We see social engineering now at the center of all educational reform. Whether at the local level or, as is now more and more the case, at the federal level (Race to the Top moneys to support Common Core), the meta-purpose is a new social engineering whereby the individual teacher, the individual student, or even the individual principal is moved away from center stage.
Systemic reorganization of educational institutions pretends to have as its highest goal “efficiency,” where students move smoothly toward their goals without setbacks, failures, or unnerving attacks on their self-esteem. A new meta-control by the master puppeteers of management infrastructure working alongside software curriculum creators is the basis for a new partnership. The roles of individual actors within the schools – student, counselor, teacher, or even principal – become supporting cast, so to speak, for the overarching goals set by this partnership.
Even the widespread use of technology to provide the students with computers and new software to facilitate learning, while useful, merely creates an appearance of structure over a dumbing down and settling into mediocrity or worse: total contempt for and disintegration of learning and mental process for the vast majority of people. The individual student does not have to think; rather, the program he or she is using takes him or her step-by-step, inexorably to the correct answer. This serves the agenda of the master puppeteers mentioned above. They will tighten their controls and the dependence of others who are struggling in the schools.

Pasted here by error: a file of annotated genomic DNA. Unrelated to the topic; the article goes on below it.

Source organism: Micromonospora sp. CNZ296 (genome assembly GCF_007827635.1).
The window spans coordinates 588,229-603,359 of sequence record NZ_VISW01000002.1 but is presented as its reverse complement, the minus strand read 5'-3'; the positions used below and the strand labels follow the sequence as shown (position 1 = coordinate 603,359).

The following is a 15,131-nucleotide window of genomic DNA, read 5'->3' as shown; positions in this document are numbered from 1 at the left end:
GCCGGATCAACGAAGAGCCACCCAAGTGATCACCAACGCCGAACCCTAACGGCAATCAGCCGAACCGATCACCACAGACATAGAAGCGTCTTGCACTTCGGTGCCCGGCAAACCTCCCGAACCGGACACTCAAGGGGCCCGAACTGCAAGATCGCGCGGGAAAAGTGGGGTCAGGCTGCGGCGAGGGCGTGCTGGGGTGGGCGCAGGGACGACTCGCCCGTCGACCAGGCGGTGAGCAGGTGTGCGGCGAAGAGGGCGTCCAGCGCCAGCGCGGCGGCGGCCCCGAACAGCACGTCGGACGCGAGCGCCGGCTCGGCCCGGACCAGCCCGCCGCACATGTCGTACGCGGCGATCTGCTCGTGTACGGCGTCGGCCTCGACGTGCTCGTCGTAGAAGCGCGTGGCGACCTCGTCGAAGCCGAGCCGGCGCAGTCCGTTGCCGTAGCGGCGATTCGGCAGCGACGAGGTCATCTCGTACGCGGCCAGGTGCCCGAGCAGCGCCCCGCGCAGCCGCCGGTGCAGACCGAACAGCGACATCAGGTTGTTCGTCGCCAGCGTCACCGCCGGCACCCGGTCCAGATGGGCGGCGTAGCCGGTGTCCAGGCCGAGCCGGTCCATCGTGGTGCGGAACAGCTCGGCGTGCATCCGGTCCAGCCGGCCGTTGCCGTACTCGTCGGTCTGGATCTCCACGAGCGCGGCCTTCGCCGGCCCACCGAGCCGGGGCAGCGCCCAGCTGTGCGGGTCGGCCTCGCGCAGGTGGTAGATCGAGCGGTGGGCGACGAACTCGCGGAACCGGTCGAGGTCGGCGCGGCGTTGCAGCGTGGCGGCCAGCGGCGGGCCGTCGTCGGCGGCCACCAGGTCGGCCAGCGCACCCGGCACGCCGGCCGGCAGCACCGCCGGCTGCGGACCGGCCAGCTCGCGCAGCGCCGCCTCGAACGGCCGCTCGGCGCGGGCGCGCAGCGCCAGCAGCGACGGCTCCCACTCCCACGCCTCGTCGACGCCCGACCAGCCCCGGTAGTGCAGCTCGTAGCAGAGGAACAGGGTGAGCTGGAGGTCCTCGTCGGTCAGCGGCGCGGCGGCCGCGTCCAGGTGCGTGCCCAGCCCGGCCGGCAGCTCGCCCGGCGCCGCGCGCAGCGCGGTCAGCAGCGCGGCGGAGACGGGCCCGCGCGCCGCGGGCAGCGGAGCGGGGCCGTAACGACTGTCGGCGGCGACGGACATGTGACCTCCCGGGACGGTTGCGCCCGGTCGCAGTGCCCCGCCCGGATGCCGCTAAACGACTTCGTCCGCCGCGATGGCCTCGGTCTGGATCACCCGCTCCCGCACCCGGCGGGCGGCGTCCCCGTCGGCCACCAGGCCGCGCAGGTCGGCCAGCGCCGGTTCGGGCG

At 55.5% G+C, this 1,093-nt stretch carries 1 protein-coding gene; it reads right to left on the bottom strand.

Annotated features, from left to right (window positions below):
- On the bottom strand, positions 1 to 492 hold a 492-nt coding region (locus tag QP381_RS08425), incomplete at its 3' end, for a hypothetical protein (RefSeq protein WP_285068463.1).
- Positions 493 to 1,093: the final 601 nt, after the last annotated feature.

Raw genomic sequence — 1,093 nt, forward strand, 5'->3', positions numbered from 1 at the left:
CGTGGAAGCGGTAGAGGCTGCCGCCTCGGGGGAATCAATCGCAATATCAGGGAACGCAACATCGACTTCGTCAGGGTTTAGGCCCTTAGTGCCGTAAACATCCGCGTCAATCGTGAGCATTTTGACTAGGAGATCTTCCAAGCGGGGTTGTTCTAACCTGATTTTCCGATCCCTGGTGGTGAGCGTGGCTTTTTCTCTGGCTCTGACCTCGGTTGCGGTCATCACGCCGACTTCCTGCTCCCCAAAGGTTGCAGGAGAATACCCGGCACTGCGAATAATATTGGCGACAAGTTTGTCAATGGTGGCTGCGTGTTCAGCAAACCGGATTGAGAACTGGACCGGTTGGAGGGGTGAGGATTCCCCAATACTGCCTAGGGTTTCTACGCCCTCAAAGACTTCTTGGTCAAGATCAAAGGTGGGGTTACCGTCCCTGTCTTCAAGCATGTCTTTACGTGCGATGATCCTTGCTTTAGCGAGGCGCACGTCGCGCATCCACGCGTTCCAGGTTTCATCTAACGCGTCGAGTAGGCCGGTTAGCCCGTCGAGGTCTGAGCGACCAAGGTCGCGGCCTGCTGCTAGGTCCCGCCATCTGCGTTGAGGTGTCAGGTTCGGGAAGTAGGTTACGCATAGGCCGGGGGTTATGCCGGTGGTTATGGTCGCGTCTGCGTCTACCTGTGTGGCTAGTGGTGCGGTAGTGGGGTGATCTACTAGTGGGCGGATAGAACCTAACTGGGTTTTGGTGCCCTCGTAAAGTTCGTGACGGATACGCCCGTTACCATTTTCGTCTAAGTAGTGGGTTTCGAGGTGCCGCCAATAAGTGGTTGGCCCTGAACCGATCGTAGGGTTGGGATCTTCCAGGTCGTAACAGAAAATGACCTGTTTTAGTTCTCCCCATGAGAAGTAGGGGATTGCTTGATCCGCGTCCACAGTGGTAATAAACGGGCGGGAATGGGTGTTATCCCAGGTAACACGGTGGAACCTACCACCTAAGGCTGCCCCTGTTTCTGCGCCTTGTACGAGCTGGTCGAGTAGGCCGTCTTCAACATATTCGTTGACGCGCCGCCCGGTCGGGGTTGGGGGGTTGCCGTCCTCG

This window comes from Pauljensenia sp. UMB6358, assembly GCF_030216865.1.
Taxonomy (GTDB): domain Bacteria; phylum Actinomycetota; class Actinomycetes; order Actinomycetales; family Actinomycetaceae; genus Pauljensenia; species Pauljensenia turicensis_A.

Controversy over implementation is superficial and tends to obscure the totalitarian impulse behind their machinations. For example, Michael Bloomberg and William “Bill” de Blasio are successive mayors of New York City. Both are statists. Both believe that the government should organize most facets of human experience and suppress individualism in the schools and other segments of society. Both want to dumb down the schools in the context of a gung-ho spirit of reform. There is to be an illusion of progress and success despite an ongoing downgrading and dilution of educational achievement and motivation.